Anxious and impatient, I attempted to assuage my jumbled feelings by looking back through my college photo albums and was surprised to discover that among hundreds of images of me and the girls, or my ever rotating boy of the term, were few pictures of Mike, and no good ones-more evidence of how much I took him for granted. I resorted to flipping through our actual freshmen facebook to find an image of his full smiling face.

My Linked In connection was eventually accepted, but I still don’t know if it was Mike or an assistant in his office that cleared my request. His profile image is a cartoon drawing. He will not reply to any personal correspondence. I considered showing up at his office the next time I’m in New York, but I know that isn’t fair. He is happy. I need to quell my own ego, and respect the life he has built for himself.

And because karma is a bitch, the same situation has occurred again, this time with Sam, but now I’m the lovelorn best friend being taken for granted as Sam moves from one drama filled relationship to the next. We hang out in between his liaisons, and I listen to him lament his latest loss, but just as Mike knew better than to confess his feelings to me, I know Sam doesn’t love me. So, instead of seeing my current situation as punishment, I’m trying to be thankful. I’ve been granted perspective on Mike’s experience that allows me to excuse his secret. From my knowledge, I generate the courage it takes to leave Mike alone, to allow Sam to be himself, and to forgive myself for being human.

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Is My Dog Sexist?

KayleeMy dog loves me. She follows me around when I’m home. She sleeps on my bed. She obeys my commands (unless I tell her to stay and then walk out of the room. She can’t stand to have me out of her line of sight). None of this is unusual. Dogs adore their masters. I feed her. I walk her. When her paw hurts, she offers it to me to fix. When the skunk sprays her, she submits to me to rid her of the stink. I provide her whatever she wants or needs, but there is one exception. It’s my Dad. On a normal day, the dog doesn’t pay Dad much attention at all. If he reaches out to pet her, she will sometimes move away and other times allow it depending on her mood. She doesn’t dislike him, but he clearly makes her nervous. Then yesterday, I come into the living room and my dog is curled up on Dad’s lap as hail from the storm outside pelts the windows. A clap of thunder sends my dog running to find Dad every time. No amount of cooing or cuddling from me will do. I do not understand this especially when a storm rolls through in the middle of the night, and she jumps off my bed to find him.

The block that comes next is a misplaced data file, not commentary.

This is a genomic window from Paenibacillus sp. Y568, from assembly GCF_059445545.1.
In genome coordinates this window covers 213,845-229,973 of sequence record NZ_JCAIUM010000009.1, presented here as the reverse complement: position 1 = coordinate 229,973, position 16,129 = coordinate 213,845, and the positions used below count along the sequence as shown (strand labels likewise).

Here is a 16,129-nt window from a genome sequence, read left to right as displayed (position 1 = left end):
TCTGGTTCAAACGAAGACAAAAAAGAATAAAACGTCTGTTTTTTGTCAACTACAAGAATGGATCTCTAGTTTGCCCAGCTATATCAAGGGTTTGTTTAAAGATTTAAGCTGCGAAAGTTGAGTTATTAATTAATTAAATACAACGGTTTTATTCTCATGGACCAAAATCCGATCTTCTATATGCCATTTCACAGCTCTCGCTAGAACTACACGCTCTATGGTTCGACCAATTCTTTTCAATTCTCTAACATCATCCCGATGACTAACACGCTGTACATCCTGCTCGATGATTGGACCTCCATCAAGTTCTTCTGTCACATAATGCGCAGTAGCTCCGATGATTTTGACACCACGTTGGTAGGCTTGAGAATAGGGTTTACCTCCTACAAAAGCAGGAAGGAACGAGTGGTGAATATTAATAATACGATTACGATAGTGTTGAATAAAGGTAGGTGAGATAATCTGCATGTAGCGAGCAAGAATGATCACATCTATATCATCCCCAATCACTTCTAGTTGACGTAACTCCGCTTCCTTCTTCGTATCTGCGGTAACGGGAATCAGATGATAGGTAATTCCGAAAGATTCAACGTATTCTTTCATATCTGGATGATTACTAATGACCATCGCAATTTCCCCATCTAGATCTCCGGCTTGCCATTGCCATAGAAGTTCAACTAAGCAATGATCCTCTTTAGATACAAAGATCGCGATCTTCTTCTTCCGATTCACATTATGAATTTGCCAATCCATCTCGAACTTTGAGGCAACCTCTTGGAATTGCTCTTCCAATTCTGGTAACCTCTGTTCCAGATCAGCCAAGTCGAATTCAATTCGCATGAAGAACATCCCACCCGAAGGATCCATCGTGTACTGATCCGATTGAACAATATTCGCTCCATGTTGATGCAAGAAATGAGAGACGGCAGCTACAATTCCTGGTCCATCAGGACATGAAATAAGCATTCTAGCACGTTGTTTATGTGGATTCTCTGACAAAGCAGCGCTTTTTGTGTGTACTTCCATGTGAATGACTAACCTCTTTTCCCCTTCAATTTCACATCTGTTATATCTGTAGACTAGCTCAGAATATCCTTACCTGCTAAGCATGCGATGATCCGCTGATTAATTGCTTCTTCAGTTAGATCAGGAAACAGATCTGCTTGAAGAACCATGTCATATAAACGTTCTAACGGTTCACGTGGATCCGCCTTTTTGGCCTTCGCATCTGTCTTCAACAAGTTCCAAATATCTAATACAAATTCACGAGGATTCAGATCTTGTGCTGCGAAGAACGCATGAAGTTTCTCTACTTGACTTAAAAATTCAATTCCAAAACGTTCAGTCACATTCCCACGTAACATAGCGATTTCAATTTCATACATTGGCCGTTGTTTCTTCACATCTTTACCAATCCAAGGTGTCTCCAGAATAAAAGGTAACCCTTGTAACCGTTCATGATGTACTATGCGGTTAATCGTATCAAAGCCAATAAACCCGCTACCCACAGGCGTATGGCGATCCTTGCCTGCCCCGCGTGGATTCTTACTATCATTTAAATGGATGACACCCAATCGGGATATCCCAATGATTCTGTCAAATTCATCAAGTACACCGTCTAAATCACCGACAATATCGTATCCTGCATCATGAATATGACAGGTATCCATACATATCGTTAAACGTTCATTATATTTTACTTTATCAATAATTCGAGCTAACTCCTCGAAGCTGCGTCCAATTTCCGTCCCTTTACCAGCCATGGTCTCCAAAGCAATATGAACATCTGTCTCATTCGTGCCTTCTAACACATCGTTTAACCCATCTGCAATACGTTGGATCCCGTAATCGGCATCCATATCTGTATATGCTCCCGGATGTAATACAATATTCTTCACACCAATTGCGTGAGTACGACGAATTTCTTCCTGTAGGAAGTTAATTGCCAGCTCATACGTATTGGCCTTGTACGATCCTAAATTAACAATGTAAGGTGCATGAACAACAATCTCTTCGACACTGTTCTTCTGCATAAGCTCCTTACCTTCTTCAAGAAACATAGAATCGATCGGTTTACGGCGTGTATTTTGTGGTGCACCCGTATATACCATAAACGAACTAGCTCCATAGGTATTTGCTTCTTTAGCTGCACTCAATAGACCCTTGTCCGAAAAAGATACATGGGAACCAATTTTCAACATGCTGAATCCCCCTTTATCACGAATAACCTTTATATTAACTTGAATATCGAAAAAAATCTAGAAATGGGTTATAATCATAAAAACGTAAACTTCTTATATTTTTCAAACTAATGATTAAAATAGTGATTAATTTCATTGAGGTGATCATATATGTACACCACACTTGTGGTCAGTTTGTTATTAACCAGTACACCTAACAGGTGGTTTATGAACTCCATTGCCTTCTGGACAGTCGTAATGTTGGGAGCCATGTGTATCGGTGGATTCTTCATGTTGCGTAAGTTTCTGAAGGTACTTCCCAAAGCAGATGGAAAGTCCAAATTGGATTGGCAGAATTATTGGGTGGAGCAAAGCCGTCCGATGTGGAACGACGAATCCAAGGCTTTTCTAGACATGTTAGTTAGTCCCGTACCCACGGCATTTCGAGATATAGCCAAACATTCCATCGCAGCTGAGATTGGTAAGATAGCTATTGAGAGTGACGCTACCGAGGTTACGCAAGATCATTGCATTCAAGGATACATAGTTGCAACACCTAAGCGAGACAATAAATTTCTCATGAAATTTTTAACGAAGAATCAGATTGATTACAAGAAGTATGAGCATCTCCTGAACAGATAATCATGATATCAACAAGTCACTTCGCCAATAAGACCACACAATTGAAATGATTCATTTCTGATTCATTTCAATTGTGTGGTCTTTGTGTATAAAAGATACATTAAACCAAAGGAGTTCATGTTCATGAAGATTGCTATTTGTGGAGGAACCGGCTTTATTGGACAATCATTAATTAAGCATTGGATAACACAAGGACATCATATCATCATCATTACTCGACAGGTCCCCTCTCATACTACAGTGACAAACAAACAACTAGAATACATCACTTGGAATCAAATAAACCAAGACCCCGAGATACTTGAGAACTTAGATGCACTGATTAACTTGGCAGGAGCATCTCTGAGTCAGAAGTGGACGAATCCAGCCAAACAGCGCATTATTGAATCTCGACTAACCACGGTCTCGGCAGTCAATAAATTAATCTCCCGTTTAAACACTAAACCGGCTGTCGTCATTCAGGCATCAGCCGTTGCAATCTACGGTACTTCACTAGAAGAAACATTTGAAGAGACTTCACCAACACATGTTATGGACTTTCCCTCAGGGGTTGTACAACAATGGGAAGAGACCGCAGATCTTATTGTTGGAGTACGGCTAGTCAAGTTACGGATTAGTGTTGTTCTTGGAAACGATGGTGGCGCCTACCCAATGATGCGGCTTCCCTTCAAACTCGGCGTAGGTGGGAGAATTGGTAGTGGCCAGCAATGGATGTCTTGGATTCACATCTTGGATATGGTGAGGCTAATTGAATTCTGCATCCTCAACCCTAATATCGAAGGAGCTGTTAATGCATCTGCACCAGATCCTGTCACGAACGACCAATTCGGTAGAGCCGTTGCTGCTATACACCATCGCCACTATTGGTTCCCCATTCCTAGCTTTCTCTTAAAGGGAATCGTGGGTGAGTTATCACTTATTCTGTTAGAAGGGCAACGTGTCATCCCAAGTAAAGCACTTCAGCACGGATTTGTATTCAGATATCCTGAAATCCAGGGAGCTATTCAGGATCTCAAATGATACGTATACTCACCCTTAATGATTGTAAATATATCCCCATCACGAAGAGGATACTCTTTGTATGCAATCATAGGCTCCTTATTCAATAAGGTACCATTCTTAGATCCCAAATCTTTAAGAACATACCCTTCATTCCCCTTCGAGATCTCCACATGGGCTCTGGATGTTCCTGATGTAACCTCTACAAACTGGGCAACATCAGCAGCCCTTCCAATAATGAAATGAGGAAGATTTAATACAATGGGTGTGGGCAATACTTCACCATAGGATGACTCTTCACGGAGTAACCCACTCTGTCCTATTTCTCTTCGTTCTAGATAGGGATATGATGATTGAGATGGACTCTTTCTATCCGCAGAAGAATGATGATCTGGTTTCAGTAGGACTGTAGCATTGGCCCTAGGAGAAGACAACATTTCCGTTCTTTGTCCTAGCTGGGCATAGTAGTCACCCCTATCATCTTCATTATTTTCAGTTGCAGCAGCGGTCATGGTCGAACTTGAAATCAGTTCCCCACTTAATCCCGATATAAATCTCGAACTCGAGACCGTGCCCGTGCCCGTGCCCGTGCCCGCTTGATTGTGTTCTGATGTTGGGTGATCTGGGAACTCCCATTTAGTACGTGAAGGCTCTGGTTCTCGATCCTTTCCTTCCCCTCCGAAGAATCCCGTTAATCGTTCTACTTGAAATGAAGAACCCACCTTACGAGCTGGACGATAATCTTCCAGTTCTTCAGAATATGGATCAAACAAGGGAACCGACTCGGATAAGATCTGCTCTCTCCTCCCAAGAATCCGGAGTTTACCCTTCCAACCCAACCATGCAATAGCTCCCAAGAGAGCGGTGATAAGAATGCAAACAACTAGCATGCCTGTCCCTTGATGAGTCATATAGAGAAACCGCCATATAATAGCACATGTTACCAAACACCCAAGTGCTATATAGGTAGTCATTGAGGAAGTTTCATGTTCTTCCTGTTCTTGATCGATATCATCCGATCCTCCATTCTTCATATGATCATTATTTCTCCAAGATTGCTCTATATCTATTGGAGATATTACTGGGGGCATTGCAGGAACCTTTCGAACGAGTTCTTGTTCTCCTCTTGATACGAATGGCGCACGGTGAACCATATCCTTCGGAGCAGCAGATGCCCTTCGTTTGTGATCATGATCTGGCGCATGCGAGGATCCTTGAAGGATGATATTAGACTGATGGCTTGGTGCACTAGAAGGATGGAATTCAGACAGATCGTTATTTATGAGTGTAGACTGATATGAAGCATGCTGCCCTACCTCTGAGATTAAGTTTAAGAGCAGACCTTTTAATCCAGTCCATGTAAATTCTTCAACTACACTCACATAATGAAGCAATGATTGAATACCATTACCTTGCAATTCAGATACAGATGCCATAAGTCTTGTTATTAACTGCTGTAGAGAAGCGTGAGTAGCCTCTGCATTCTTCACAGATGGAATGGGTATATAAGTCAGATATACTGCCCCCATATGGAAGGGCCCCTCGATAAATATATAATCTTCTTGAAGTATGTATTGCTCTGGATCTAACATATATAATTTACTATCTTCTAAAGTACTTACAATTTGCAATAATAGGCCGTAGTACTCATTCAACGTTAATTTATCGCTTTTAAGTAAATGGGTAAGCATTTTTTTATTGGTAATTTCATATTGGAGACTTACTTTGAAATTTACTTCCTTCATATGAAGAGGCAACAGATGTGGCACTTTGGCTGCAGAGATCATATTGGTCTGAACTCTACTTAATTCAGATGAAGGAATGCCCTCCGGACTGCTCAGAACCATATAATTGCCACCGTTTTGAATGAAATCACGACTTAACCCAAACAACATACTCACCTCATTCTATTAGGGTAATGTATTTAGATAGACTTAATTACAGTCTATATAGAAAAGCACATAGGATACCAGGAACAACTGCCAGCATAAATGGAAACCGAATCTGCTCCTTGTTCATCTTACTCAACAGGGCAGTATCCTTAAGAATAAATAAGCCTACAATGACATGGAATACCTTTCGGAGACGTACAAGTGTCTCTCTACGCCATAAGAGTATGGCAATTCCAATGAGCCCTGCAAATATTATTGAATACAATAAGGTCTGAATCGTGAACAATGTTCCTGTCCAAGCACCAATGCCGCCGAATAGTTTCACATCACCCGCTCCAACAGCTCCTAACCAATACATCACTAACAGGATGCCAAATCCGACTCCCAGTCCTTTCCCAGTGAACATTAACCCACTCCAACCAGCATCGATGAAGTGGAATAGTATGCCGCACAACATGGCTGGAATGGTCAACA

She doesn’t seem to realize that he can’t protect her any better than I can. He is nearly 84 years old and has the physical strength of a 7 year old girl. He doesn’t see or hear well, and he smells like an old guy. How do I describe that smell exactly? Well, it is similar to the scent of rotting pumpkins or wet bales of hay in the Fall. Since smell is relied on by canines, I’m sure she understands the implications of his aroma, but still he is her ultimate protector. Is it because he is a man? Do dogs display gender bias? I Googled the concept and got zero hits. Why has no one studied this? Would a male dog gravitate toward a male or female human when feeling threatened? I would chalk this up to one of life’s unexplainables, but in the past 10 years, I’ve found my dog to be purely predictable. There is no mystery in her method. Therefore, I know there is some answer to my question. When she and I lived alone (without my Dad), she hid under the bed during thunderstorms (still not relying on me for comfort). I look down at her and then up at him. He is very tall. Does she think he can fix the thunder because he is closest to the problem? That sounds like dog logic. Get the tall guy to turn it off, and if he has trouble, offer him a ladder. By running to Dad, she is selecting the appropriate person to cater to her needs. My dog isn’t sexist, she is just smart!